You only get one chance at a first impression. In the first experience, your users decide how much of their time or money they will invest in your company. Will they become a lifelong devoted fan, sharing your company with all their friends or will they drop off after the first signup? Here are a few tips to stack the odds in your favor.
- Add value immediately. Your product is awesome, right? Well, show your users that immediately without making them go through hoops to get there. For example, you can allow signup with Facebook so the process is painless and you have enough information about their interests to lead them towards the things they'll most enjoy about your product. You could use examples before you require them to setup anything. Imagine your user has a very short attention span (which they probably do) and you have to give them the product version of an elevator pitch. Make it quick.
- Say hello. Your new user has decided to give you their valuable time, now it's your turn to make them feel welcome. At minimum, make sure the sign up process shows off your company's personality and that you have messaging or imagery that welcomes them to the product (sidenote: it doesn't actually have to say "welcome"). You should also send them a welcome email that is both helpful and friendly. This may be through a list of tips, links to resources or simply a reminder of how to get back to the site. You may even go above and beyond. Make sure in this process they know where to go if they have questions or feedback. For instance, for one of LiftFive's clients, Newsle, we welcome some of our top new users via Twitter and let them know we can help them out with anything they need.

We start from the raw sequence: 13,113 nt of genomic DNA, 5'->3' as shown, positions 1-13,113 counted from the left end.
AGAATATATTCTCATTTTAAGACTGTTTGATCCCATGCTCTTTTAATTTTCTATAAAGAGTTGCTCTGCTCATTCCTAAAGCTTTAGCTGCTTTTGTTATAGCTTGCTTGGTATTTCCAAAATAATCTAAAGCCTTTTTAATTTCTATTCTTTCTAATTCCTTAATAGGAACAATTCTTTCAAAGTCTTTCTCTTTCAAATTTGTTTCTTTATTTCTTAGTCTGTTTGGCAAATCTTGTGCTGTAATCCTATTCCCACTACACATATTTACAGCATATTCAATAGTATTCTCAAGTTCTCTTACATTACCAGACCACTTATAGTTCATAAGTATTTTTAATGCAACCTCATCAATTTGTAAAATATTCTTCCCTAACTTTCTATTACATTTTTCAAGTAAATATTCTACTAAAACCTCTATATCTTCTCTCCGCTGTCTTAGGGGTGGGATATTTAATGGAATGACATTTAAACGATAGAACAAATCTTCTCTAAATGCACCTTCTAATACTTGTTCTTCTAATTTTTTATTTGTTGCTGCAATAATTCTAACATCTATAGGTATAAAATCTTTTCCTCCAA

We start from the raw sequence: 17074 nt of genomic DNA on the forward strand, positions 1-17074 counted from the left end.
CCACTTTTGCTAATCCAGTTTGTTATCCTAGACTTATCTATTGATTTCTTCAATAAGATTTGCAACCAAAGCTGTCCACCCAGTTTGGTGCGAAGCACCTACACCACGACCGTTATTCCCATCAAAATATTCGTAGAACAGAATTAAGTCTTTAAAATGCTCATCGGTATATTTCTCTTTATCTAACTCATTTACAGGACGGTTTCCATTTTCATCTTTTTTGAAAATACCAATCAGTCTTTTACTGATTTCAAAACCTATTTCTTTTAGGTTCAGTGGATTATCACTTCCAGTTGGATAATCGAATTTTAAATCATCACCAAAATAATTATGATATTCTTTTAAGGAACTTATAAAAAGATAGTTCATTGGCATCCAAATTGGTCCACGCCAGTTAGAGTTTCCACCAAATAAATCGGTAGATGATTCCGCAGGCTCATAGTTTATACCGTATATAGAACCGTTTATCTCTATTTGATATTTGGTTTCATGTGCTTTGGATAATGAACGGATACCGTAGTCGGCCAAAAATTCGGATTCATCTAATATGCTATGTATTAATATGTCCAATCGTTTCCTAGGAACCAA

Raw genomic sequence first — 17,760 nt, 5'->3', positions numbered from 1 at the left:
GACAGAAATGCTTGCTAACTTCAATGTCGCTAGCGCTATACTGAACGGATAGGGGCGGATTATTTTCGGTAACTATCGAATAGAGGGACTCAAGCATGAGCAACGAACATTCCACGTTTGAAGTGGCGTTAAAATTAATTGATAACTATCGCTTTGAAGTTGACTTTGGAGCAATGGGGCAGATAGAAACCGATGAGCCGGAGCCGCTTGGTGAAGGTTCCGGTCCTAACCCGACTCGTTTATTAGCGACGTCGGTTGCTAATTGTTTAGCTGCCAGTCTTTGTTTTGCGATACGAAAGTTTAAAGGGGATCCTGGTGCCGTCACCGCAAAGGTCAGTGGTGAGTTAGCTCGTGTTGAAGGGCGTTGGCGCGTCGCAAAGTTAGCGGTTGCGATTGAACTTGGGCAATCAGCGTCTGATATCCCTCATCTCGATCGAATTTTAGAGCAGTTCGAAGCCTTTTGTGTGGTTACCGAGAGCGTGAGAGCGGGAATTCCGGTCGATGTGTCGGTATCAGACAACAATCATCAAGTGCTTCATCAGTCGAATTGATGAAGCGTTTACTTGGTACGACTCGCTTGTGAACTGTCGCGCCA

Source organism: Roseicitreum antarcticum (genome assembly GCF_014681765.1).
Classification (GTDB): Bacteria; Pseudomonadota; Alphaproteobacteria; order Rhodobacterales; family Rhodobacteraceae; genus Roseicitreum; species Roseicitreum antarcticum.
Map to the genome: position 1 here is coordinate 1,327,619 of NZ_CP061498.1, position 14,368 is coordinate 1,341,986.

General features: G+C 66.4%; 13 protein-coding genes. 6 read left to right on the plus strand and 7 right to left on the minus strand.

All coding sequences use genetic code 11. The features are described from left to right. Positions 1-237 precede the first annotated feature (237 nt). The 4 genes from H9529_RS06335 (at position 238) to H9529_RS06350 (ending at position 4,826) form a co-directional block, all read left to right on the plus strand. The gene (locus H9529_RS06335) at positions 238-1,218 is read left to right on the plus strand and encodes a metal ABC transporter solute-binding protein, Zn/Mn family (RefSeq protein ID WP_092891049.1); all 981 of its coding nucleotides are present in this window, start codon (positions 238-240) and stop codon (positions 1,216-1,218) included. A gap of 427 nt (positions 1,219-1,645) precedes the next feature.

- Create shareable experiences. There are two key parts to a shareable experience:
- The first is a moment where something cool has happened. This may be them discovering what you offer for the first time, getting some information specific to them or completing their first task in your product.
- The second component of a shareable experience is that you make it as frictionless as possible to share. The point here isn't to annoy people with SHARE THIS pop-ups, but to seamlessly offer them a way to share that moment with their social networks. When done right, this not only increases sharing and virality but makes the experience better.
- Let them engage with you where they want to. If you've created a great experience some users will actively want to engage with you further. Make this as easy as possible. They should be able to like you on Facebook and follow you on Twitter in one click each. If your users love Tumblr, you should have a great Tumblr that you link to prominently. In short, be where your users are.
- Follow up (nicely)! Early adopters often jump from new app to new app, and only stick with a few. You can increase your chances of being one of the few if you remind them of how you can help them. As an example, you might have a follow-up email when there are new things they might like (listings, features or whatever is right for your business) or if they haven't logged in in a month send them an email with helpful examples of how people are using your product. Also, remember you have the opportunity to re-engage users who followed you on social networks through awesome content there. In short, take advantage of every touch point you have while being mindful of your users time and inbox.